View from Strasbourg ~ Paul Mahoney
Law and Rights

View from Strasbourg ~ Paul Mahoney

At the European Court of Human Rights, each member State of the Council of Europe has a judge from that State.  Paul Mahoney is the judge from the UK.  In the Law Society Gazette he has set out some of his views - Law Society Gazette 11th November - The UK?s judge at the European Court of Human Rights explains how it ?insures? nations against ?backsliding into totalitarian government?

'The Strasbourg court is no longer like some satellite in outer space,? the UK?s judge at the European Court of Human Rights, Paul Mahoney, tells the Gazette. Its rulings have become ?almost the common law of Europe?, he says, as the 47 member states of the Council of Europe (CoE) integrate them into their national laws.

That is a bold statement
given the UK coalition government?s repeated threats to withdraw from the European Convention on Human Rights (the convention), which it is the court?s responsibility to enforce. The government is regularly incensed by judgments from Strasbourg, where the court is based, allowing ?hate preachers? to appeal their deportations (for example). Another ruling, saying that a blanket ban on prisoners voting was unlawful, even made our prime minister feel ?sick?, or so David Cameron complained.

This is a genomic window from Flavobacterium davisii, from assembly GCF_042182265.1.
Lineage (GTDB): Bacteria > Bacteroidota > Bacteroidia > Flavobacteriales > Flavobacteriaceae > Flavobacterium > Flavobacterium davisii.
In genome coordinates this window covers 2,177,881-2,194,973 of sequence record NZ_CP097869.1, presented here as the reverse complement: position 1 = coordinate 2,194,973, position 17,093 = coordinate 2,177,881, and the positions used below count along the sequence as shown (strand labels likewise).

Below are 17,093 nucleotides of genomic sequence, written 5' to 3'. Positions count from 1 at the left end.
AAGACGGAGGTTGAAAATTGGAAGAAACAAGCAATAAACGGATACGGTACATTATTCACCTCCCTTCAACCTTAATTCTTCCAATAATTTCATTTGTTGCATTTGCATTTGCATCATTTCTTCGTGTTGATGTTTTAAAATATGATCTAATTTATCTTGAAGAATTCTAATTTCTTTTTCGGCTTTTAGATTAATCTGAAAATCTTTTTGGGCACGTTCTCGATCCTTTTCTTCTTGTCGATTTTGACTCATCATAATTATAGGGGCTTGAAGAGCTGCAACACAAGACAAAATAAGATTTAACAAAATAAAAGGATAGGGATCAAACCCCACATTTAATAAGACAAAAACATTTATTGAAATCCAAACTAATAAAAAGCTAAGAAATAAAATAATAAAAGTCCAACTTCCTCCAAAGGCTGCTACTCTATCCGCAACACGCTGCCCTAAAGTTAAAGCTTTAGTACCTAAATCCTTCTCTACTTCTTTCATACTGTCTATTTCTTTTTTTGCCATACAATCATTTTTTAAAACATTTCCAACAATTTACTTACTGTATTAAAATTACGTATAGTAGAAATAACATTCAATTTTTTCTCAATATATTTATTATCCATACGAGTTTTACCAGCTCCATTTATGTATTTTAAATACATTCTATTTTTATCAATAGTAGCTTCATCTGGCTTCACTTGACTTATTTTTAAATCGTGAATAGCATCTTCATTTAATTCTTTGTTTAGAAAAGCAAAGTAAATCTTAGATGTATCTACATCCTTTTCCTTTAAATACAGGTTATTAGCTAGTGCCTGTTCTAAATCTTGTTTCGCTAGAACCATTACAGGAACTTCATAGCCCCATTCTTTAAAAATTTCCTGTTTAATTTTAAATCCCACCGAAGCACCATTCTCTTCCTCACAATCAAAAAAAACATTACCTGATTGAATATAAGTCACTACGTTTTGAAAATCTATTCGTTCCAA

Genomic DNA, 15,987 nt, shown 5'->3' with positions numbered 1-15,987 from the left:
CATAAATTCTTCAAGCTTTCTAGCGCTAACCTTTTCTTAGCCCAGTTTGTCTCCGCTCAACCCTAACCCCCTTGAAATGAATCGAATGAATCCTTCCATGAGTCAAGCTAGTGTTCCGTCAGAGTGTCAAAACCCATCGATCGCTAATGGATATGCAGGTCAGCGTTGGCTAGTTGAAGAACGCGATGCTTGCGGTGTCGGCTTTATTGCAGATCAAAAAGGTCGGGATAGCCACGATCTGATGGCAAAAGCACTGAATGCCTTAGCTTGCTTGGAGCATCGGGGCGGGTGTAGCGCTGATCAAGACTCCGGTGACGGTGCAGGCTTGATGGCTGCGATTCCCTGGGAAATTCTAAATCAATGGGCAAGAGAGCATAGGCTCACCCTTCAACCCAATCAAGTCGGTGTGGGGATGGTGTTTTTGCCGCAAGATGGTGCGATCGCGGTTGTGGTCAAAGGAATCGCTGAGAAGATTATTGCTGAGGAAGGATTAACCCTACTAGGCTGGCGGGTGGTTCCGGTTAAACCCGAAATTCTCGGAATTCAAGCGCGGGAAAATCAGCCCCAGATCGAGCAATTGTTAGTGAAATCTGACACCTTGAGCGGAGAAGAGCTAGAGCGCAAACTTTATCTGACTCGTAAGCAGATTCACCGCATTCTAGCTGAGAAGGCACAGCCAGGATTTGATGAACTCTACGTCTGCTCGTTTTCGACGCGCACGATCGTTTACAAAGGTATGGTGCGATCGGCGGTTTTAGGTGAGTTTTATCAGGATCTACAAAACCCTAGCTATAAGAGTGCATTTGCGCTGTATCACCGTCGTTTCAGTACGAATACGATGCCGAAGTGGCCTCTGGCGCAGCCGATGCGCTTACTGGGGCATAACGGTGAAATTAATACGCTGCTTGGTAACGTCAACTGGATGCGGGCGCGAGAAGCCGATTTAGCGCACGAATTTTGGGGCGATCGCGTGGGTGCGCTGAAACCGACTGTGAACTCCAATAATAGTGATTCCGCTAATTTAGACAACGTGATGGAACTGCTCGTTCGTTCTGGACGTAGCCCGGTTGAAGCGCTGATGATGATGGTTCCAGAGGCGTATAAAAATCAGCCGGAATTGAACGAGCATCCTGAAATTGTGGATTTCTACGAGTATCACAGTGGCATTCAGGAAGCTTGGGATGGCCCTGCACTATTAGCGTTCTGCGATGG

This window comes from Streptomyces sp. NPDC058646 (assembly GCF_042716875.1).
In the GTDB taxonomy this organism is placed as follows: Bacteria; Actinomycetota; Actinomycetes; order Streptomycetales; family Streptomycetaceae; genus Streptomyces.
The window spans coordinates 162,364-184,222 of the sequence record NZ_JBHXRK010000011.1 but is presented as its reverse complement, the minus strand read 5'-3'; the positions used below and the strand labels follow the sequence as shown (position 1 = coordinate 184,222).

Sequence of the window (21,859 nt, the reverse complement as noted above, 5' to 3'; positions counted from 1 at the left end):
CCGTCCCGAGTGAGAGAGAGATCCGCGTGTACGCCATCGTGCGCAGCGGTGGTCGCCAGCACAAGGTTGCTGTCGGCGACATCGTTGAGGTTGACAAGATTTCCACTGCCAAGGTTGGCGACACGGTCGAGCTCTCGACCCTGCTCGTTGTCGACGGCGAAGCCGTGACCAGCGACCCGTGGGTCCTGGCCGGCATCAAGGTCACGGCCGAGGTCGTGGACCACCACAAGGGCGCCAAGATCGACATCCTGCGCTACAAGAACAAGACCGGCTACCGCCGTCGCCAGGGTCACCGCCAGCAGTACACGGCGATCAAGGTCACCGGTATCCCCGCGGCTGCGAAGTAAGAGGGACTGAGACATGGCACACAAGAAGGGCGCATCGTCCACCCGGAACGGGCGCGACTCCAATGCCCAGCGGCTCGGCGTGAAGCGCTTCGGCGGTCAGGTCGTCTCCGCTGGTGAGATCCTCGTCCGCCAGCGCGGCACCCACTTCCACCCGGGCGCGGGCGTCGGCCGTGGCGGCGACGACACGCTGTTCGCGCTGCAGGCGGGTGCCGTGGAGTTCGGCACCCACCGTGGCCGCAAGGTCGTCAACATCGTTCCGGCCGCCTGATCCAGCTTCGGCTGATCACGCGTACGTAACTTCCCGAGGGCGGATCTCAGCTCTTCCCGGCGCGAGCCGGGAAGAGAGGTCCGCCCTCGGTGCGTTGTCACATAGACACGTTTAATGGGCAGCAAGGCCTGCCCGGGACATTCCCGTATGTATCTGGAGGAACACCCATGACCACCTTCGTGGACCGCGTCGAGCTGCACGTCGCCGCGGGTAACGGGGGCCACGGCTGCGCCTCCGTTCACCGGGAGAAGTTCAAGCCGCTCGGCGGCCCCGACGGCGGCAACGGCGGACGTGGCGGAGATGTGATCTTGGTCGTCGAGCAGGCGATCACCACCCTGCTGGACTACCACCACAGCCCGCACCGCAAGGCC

Mahoney, who replaced Sir Nicolas Bratza in November 2012, has little patience with such ?little England views?. He says: ?The UK is strong enough to absorb the flea bites of judgments that go against us. Our staying within the system is good news for Europe, in particular for member states that, unlike the UK, do not have a history of democracy behind them. The UK is a role model for the democratic protection and promotion of human rights.?

and later

'What does he say to complaints that Strasbourg overrides the sovereignty of parliament? He replies: ?A parliamentary majority would seem to imply a respect for democracy, but that isn?t always the case. Adolf Hitler and, more recently, Morsi in Egypt, were both democratically elected. To ensure the protection of individuals and institutions, you need some sort of international guarantee outside the national system. That is what the CoE and the court do. They are a kind of insurance policy against backsliding into totalitarianism.?

Full article at Law Society Gazette 11th November

Mr Mahoney was elected by the Council of Europe's Parliamentary Assembly following the submission of three names by the British government - Strasbourg insider become UK's next human rights judge - Telegraph 28th June 2012

Section II of the European Convention on Human Rights deals with the court and its judges.

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